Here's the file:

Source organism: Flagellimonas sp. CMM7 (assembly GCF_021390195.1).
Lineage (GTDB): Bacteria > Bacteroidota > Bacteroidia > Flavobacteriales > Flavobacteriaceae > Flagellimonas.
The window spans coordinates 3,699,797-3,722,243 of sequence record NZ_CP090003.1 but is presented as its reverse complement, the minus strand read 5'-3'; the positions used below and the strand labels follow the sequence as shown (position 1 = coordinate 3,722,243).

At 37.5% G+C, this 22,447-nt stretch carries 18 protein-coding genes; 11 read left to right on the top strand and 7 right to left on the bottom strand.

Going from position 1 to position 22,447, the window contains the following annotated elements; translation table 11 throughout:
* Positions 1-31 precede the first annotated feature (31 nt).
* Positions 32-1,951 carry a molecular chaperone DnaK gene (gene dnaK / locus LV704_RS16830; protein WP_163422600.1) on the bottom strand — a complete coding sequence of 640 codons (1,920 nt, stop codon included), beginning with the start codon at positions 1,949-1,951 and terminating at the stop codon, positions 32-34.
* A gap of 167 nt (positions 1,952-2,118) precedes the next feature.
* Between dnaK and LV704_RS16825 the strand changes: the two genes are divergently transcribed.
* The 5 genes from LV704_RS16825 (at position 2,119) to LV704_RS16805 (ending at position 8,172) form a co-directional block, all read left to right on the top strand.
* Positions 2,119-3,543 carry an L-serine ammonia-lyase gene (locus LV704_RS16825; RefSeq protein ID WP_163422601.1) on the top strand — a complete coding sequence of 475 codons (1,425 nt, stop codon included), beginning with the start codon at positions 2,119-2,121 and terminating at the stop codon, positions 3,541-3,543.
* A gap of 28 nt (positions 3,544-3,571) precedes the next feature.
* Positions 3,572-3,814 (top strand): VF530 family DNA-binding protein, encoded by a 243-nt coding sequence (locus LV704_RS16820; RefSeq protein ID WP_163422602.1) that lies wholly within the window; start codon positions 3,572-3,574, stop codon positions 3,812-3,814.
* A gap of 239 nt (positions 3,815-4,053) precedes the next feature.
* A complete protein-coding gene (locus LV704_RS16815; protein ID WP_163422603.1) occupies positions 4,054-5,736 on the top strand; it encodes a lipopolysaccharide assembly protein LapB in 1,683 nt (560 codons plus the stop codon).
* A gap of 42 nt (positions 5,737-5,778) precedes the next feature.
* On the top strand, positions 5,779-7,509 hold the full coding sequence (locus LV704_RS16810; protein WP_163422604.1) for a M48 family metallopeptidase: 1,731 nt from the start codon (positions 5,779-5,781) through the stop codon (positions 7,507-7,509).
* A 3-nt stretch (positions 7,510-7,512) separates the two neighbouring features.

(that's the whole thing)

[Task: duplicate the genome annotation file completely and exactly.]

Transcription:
Source organism: Flagellimonas sp. CMM7 (assembly GCF_021390195.1).
Lineage (GTDB): Bacteria > Bacteroidota > Bacteroidia > Flavobacteriales > Flavobacteriaceae > Flagellimonas.
The window spans coordinates 3,699,797-3,722,243 of sequence record NZ_CP090003.1 but is presented as its reverse complement, the minus strand read 5'-3'; the positions used below and the strand labels follow the sequence as shown (position 1 = coordinate 3,722,243).

At 37.5% G+C, this 22,447-nt stretch carries 18 protein-coding genes; 11 read left to right on the top strand and 7 right to left on the bottom strand.

Going from position 1 to position 22,447, the window contains the following annotated elements; translation table 11 throughout:
* Positions 1-31 precede the first annotated feature (31 nt).
* Positions 32-1,951 carry a molecular chaperone DnaK gene (gene dnaK / locus LV704_RS16830; protein WP_163422600.1) on the bottom strand — a complete coding sequence of 640 codons (1,920 nt, stop codon included), beginning with the start codon at positions 1,949-1,951 and terminating at the stop codon, positions 32-34.
* A gap of 167 nt (positions 1,952-2,118) precedes the next feature.
* Between dnaK and LV704_RS16825 the strand changes: the two genes are divergently transcribed.
* The 5 genes from LV704_RS16825 (at position 2,119) to LV704_RS16805 (ending at position 8,172) form a co-directional block, all read left to right on the top strand.
* Positions 2,119-3,543 carry an L-serine ammonia-lyase gene (locus LV704_RS16825; RefSeq protein ID WP_163422601.1) on the top strand — a complete coding sequence of 475 codons (1,425 nt, stop codon included), beginning with the start codon at positions 2,119-2,121 and terminating at the stop codon, positions 3,541-3,543.
* A gap of 28 nt (positions 3,544-3,571) precedes the next feature.
* Positions 3,572-3,814 (top strand): VF530 family DNA-binding protein, encoded by a 243-nt coding sequence (locus LV704_RS16820; RefSeq protein ID WP_163422602.1) that lies wholly within the window; start codon positions 3,572-3,574, stop codon positions 3,812-3,814.
* A gap of 239 nt (positions 3,815-4,053) precedes the next feature.
* A complete protein-coding gene (locus LV704_RS16815; protein ID WP_163422603.1) occupies positions 4,054-5,736 on the top strand; it encodes a lipopolysaccharide assembly protein LapB in 1,683 nt (560 codons plus the stop codon).
* A gap of 42 nt (positions 5,737-5,778) precedes the next feature.
* On the top strand, positions 5,779-7,509 hold the full coding sequence (locus LV704_RS16810; protein WP_163422604.1) for a M48 family metallopeptidase: 1,731 nt from the start codon (positions 5,779-5,781) through the stop codon (positions 7,507-7,509).
* A 3-nt stretch (positions 7,510-7,512) separates the two neighbouring features.